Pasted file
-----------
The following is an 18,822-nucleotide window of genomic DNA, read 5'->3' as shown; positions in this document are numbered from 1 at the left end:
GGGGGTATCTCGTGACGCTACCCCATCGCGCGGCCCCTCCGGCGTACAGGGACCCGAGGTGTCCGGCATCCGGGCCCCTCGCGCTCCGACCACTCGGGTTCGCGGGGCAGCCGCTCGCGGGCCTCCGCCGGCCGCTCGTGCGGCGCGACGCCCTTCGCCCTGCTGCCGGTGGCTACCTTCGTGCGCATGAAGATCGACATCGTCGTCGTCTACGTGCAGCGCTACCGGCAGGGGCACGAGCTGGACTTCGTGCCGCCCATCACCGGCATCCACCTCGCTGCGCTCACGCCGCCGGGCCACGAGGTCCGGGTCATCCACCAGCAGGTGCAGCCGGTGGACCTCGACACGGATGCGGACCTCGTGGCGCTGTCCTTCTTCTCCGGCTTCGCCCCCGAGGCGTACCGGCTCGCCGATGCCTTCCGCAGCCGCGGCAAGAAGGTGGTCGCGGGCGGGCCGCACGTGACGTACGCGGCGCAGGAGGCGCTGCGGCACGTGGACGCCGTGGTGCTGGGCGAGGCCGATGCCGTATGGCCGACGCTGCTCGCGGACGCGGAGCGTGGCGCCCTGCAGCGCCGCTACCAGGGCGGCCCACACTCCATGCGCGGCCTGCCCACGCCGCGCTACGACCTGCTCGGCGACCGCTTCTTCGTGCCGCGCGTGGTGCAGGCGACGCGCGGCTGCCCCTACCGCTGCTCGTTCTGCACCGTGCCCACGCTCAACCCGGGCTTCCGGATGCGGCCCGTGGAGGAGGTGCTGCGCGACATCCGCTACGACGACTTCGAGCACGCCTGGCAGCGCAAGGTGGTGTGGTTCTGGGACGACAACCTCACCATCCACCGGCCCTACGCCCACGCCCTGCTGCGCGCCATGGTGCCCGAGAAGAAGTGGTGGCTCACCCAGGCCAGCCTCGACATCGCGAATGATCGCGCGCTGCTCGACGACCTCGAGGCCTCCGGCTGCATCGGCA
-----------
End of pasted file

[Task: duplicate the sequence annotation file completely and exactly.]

The following is an 18,822-nucleotide window of genomic DNA, read 5'->3' as shown; positions in this document are numbered from 1 at the left end:
GGGGGTATCTCGTGACGCTACCCCATCGCGCGGCCCCTCCGGCGTACAGGGACCCGAGGTGTCCGGCATCCGGGCCCCTCGCGCTCCGACCACTCGGGTTCGCGGGGCAGCCGCTCGCGGGCCTCCGCCGGCCGCTCGTGCGGCGCGACGCCCTTCGCCCTGCTGCCGGTGGCTACCTTCGTGCGCATGAAGATCGACATCGTCGTCGTCTACGTGCAGCGCTACCGGCAGGGGCACGAGCTGGACTTCGTGCCGCCCATCACCGGCATCCACCTCGCTGCGCTCACGCCGCCGGGCCACGAGGTCCGGGTCATCCACCAGCAGGTGCAGCCGGTGGACCTCGACACGGATGCGGACCTCGTGGCGCTGTCCTTCTTCTCCGGCTTCGCCCCCGAGGCGTACCGGCTCGCCGATGCCTTCCGCAGCCGCGGCAAGAAGGTGGTCGCGGGCGGGCCGCACGTGACGTACGCGGCGCAGGAGGCGCTGCGGCACGTGGACGCCGTGGTGCTGGGCGAGGCCGATGCCGTATGGCCGACGCTGCTCGCGGACGCGGAGCGTGGCGCCCTGCAGCGCCGCTACCAGGGCGGCCCACACTCCATGCGCGGCCTGCCCACGCCGCGCTACGACCTGCTCGGCGACCGCTTCTTCGTGCCGCGCGTGGTGCAGGCGACGCGCGGCTGCCCCTACCGCTGCTCGTTCTGCACCGTGCCCACGCTCAACCCGGGCTTCCGGATGCGGCCCGTGGAGGAGGTGCTGCGCGACATCCGCTACGACGACTTCGAGCACGCCTGGCAGCGCAAGGTGGTGTGGTTCTGGGACGACAACCTCACCATCCACCGGCCCTACGCCCACGCCCTGCTGCGCGCCATGGTGCCCGAGAAGAAGTGGTGGCTCACCCAGGCCAGCCTCGACATCGCGAATGATCGCGCGCTGCTCGACGACCTCGAGGCCTCCGGCTGCATCGGCA